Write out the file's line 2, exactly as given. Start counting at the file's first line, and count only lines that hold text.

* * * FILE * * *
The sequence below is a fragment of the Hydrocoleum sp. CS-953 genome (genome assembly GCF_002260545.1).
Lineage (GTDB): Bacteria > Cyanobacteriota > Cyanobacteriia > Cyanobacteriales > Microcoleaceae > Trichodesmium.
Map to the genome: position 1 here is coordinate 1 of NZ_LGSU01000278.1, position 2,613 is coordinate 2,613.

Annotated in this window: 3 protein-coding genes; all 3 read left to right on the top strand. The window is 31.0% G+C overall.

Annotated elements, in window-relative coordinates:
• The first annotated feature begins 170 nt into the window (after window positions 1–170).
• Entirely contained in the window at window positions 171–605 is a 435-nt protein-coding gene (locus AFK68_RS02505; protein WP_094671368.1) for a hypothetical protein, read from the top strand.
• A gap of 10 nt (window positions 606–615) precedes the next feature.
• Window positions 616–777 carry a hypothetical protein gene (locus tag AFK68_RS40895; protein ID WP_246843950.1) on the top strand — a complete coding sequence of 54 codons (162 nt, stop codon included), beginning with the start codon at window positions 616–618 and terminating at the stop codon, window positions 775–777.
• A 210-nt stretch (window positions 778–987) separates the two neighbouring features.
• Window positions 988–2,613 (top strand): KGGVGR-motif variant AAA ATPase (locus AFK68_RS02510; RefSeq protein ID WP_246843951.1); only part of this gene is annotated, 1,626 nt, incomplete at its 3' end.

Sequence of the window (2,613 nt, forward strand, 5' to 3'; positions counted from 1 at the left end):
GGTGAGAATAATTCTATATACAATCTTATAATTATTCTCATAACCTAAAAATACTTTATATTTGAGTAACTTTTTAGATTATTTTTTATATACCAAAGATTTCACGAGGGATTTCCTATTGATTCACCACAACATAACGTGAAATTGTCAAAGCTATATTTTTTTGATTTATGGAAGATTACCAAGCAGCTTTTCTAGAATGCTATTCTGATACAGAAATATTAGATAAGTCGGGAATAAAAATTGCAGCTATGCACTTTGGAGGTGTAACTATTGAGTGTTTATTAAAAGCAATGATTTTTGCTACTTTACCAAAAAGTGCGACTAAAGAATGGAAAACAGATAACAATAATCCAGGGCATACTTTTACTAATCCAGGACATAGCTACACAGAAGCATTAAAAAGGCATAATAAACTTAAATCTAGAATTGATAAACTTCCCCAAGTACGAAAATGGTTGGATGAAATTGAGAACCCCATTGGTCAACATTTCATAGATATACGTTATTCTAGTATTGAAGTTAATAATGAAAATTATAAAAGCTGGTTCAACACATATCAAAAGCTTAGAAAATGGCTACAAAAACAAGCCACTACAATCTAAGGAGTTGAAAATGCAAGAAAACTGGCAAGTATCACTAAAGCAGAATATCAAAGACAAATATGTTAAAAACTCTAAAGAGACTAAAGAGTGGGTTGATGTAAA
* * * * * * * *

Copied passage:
Lineage (GTDB): Bacteria > Cyanobacteriota > Cyanobacteriia > Cyanobacteriales > Microcoleaceae > Trichodesmium.